Chocolates in the middle of summer can often be too heavy and unappetising. These Raspberry and Vanilla Homemade Chocolates, however, are fresh, vibrant and perfect for even the warmest evening. It’s best to keep these Raspberry and Vanilla Chocolates in the fridge so you can eat them while they’re still cold.
I often go through cooking phases where I become completely enthralled in making a specific type of dessert. There was a puff pastry stage, a choux bun stage, even an ice-cream making phase. At the moment, I’m clearly stuck in a chocolate making phase. There’s something I find so satisfying about making homemade chocolates. I love the risky moment when you pop them out their moulds to reveal their glossy, colourful exterior, and I also love the unlimited potential for flavour combinations.
These Raspberry and Vanilla Homemade Chocolates are my latest creation. I wanted them to be quite colourful so I splattered some coloured cocoa butter on the inside of the mould before coating them in dark chocolate and filling them with a raspberry coulis and vanilla ganache. It’s essential that you use couverture chocolate for the ganache otherwise you might find that it won’t set to the right consistency. If you can’t find coloured cocoa butter, don’t stress you can always omit this step and leave them uncoloured.
Raspberry and Vanilla Homemade Chocolates
- 75g of cream
- 1 vanilla bean, seeds scraped
- ½ a grated tonka bean
- 125g of white couverture chocolate
- 40g of butter, at room temperature
- 70g of raspberry purée
- 15g of glucose syrup
- 15g of sugar
- 2g of pectin NH
- 500g of dark chocolate
- 5g of powdered cacao butter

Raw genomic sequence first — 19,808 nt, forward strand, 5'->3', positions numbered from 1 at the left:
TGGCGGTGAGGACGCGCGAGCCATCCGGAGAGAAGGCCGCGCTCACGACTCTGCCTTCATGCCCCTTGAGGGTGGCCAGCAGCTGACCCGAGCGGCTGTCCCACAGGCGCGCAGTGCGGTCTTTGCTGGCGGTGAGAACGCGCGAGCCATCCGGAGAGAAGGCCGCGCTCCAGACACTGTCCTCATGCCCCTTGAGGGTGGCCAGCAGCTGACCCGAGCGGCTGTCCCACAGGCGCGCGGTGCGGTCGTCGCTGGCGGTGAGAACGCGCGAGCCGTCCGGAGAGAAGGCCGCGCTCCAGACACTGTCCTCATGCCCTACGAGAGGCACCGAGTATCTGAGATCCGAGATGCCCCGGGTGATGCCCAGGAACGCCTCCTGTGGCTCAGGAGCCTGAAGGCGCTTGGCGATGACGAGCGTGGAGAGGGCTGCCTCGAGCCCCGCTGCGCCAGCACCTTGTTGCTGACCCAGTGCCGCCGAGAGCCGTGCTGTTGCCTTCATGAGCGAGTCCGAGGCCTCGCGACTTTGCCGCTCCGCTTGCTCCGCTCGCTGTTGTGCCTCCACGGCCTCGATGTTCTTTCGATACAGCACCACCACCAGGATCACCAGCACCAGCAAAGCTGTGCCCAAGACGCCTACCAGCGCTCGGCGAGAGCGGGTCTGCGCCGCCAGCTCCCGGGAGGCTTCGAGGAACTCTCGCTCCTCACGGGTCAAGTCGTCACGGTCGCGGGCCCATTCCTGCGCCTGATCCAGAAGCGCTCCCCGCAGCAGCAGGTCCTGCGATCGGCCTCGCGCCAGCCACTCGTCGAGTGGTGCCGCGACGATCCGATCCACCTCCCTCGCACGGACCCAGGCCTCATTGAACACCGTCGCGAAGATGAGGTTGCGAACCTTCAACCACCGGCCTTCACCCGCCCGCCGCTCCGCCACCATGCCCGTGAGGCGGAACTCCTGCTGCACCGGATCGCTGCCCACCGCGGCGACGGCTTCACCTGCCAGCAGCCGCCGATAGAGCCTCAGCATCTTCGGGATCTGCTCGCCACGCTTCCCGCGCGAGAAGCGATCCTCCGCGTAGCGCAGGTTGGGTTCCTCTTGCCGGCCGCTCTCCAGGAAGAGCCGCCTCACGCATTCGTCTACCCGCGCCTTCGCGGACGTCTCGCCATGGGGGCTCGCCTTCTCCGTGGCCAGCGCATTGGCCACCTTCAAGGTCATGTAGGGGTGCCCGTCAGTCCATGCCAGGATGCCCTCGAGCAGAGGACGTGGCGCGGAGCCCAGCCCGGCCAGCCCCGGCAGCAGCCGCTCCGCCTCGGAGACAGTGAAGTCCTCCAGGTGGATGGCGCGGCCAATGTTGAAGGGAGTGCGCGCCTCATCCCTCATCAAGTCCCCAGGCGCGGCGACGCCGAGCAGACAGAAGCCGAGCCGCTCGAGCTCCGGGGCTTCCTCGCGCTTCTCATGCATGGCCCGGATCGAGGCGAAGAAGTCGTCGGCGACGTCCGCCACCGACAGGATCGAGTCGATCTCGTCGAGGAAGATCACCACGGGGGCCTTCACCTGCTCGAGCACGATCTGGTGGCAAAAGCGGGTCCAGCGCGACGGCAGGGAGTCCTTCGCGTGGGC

- coloured cacao butter in pink, blue and white
- In a saucepan, bring the cream, vanilla seeds and the grated tonka bean to a boil. Remove from the heat and allow to infuse for 30 minutes.
- Place the white chocolate in a bowl. Reheat the cream and once it starts to boil, pour it over the chocolate. Stir until glossy and smooth. Add the butter and whisk it well to make sure the butter is completely incorporated.
- Pour into a piping bag and set aside.
- Place the purée and glucose syrup in a saucepan and begin to heat it over med/high heat.
- Meanwhile, mix together the sugar and pectin then add it to the purée. Whisk continuously until the purée comes to a boil. Allow the mixture to cool then transfer into a piping bag. Set aside for later.
- Use a clean paintbrush to flick the coloured, melted cacao butter over the chocolate moulds, then place them in the fridge until really cold.
- Next, temper the chocolate. There are many ways to do this but I’m going to explain the easiest method because this technique I personally prefer.
- In a bain-marie, melt the dark chocolate. Stir constantly until the temperature reaches 45°C, then remove it from the heat.
- Set the chocolate aside and allow it to cool naturally to 35°C. Add the 5g of powdered cacao powder and stir well until completely combined. Allow to cool to 31°C. Your chocolate is now tempered!
- Remove the chocolate moulds from the fridge and fill with the tempered chocolate. Turn the moulds upside down over the bowl of chocolate and let the excess run out. Keep it in this position for a minute of two then place on a sheet of baking paper. Repeat this process for each chocolate mould. Keep the leftover chocolate for later.
- After a couple of minutes the chocolate should start to harden. Use a knife or spatula to scrape off the excess chocolate around the edges, then place in the fridge to harden.
- Remove the chocolate moulds from the fridge and pipe in a small amount of coulis, then fill to the top with the vanilla ganache.
- If your leftover, tempered chocolate has hardened, heat it very gently until just melted. Pour the chocolate over the ganache layer and use a spatula to smooth it out. Allow the chocolate to harden, then use a knife to scrape off any excess.
- Place in the fridge for 10 mins before demolding.
- Store the chocolate bars in the fridge and enjoy cold.